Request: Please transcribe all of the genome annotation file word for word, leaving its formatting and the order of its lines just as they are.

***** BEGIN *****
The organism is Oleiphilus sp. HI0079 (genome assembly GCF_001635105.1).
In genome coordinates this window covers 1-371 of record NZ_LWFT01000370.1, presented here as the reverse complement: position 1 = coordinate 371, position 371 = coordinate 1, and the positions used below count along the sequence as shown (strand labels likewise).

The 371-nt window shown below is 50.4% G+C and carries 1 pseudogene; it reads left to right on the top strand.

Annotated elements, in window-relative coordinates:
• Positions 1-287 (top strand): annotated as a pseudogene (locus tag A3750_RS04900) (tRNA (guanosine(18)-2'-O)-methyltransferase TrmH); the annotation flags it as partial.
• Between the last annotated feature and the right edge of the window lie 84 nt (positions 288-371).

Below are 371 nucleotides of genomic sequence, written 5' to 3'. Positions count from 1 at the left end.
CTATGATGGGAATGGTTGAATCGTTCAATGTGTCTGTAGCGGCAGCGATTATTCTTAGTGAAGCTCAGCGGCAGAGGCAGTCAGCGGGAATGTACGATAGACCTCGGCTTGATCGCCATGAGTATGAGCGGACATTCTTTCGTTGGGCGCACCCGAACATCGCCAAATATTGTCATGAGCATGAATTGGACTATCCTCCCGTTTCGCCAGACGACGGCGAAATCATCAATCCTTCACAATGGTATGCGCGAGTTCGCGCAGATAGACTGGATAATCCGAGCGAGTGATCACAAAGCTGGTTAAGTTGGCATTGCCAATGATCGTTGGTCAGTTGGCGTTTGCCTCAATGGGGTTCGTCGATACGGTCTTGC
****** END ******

The organism is Oleiphilus sp. HI0079 (genome assembly GCF_001635105.1).
In genome coordinates this window covers 1-371 of record NZ_LWFT01000370.1, presented here as the reverse complement: position 1 = coordinate 371, position 371 = coordinate 1, and the positions used below count along the sequence as shown (strand labels likewise).

The 371-nt window shown below is 50.4% G+C and carries 1 pseudogene; it reads left to right on the top strand.

Annotated elements, in window-relative coordinates:
• Positions 1-287 (top strand): annotated as a pseudogene (locus tag A3750_RS04900) (tRNA (guanosine(18)-2'-O)-methyltransferase TrmH); the annotation flags it as partial.
• Between the last annotated feature and the right edge of the window lie 84 nt (positions 288-371).

Below are 371 nucleotides of genomic sequence, written 5' to 3'. Positions count from 1 at the left end.
CTATGATGGGAATGGTTGAATCGTTCAATGTGTCTGTAGCGGCAGCGATTATTCTTAGTGAAGCTCAGCGGCAGAGGCAGTCAGCGGGAATGTACGATAGACCTCGGCTTGATCGCCATGAGTATGAGCGGACATTCTTTCGTTGGGCGCACCCGAACATCGCCAAATATTGTCATGAGCATGAATTGGACTATCCTCCCGTTTCGCCAGACGACGGCGAAATCATCAATCCTTCACAATGGTATGCGCGAGTTCGCGCAGATAGACTGGATAATCCGAGCGAGTGATCACAAAGCTGGTTAAGTTGGCATTGCCAATGATCGTTGGTCAGTTGGCGTTTGCCTCAATGGGGTTCGTCGATACGGTCTTGC